About the Hood River Harvest
A Little Bit of History
Hood River was founded in 1855 by Nathanile Coe. One year later, his sons planted a variety of apples and fruits. A lack of reliable transportation, storage, pest control and irrigation made for hard work for the Coes and other initial growers.
By 1881, the train arrived leading to foreign exports in 1900. Strawberry production peaked between 1915 (lower valley) and 1940 (upper valley).
The big freezes of 1919 and 1929 reshaped the composition of fruit growing in the valley. Apples, which did not survive the cold, were replaced by hardier varieties - and pears.
Today, 14,000 acres (about 3%) of Hood River County’s 534 square miles is
committed to orchards generating upwards of $70 million in revenue/year.
The Harvest Will Be In Full Swing
Please be aware that the harvest will be occuring during the time of the Hood River Harvest Ride. This means you need to be especially mindful of trucks backing onto the road and carrying fruit. Please stay clear of moving equipment!
The farmers are friendly, but keep in mind that this is a busy time of year for them. All of the hard work they've done all year pays off ... or not ... at harvest time.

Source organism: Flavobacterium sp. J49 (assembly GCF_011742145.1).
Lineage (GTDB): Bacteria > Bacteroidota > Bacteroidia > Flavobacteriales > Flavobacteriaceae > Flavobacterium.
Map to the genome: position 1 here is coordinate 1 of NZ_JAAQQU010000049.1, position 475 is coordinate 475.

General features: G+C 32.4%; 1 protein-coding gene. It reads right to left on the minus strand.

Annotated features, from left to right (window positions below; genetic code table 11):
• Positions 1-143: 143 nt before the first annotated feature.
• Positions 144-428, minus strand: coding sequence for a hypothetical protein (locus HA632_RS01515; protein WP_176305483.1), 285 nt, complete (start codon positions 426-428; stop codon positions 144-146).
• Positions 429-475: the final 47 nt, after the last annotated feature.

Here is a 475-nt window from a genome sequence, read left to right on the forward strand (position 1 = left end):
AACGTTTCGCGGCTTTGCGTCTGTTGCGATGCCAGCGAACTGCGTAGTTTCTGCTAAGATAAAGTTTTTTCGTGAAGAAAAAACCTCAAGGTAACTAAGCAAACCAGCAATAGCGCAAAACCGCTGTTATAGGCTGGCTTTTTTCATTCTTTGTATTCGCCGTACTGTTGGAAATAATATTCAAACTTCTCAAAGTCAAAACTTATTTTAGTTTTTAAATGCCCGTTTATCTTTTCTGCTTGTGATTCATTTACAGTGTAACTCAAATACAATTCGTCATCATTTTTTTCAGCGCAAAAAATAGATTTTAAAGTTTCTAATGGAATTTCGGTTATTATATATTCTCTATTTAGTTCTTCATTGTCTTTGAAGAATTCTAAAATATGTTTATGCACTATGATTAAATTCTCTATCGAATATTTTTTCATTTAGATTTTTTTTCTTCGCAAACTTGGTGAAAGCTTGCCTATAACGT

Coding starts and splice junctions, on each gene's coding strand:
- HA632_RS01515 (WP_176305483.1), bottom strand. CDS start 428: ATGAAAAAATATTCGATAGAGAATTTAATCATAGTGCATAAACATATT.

So please, have fun on your ride, but be courteous and be safe. Thanks!
When riding in the Hood River Harvest Ride, be sure to visit the Hutson Museum in Parkdale -- a museum dedicated to honoring the farming history and ongoing farming traditions in Hood River.
Hood River Farming Today
Things have changed a lot over the years. Farming is still the mainstay industry in Hood River that it always was, but the mix of farm products are adapting to better meet the needs of today's consumers.
Today, grapes, blueberries, and organic foods of all varieties are being grown in addition to the traditional apples, pears, and cherries for which the valley is best known. And for those of you who like to visit lavendar fields, Hood River has several of those as well!
We invite you to travel around the backroads while you're here for the Hood River Havest Ride, and see what our agricultural region has to offer. Visit some orchards, do some wine tasting, taste some local foods.
Enjoy yourself, and thank you for keeping in mind that it's a busy season for the farmers.
Links to Get You Started
Click here for a list of links to help you learn more about Hood River and the Hood River Harvest, and to get you started on your search for stuff to do in Hood River.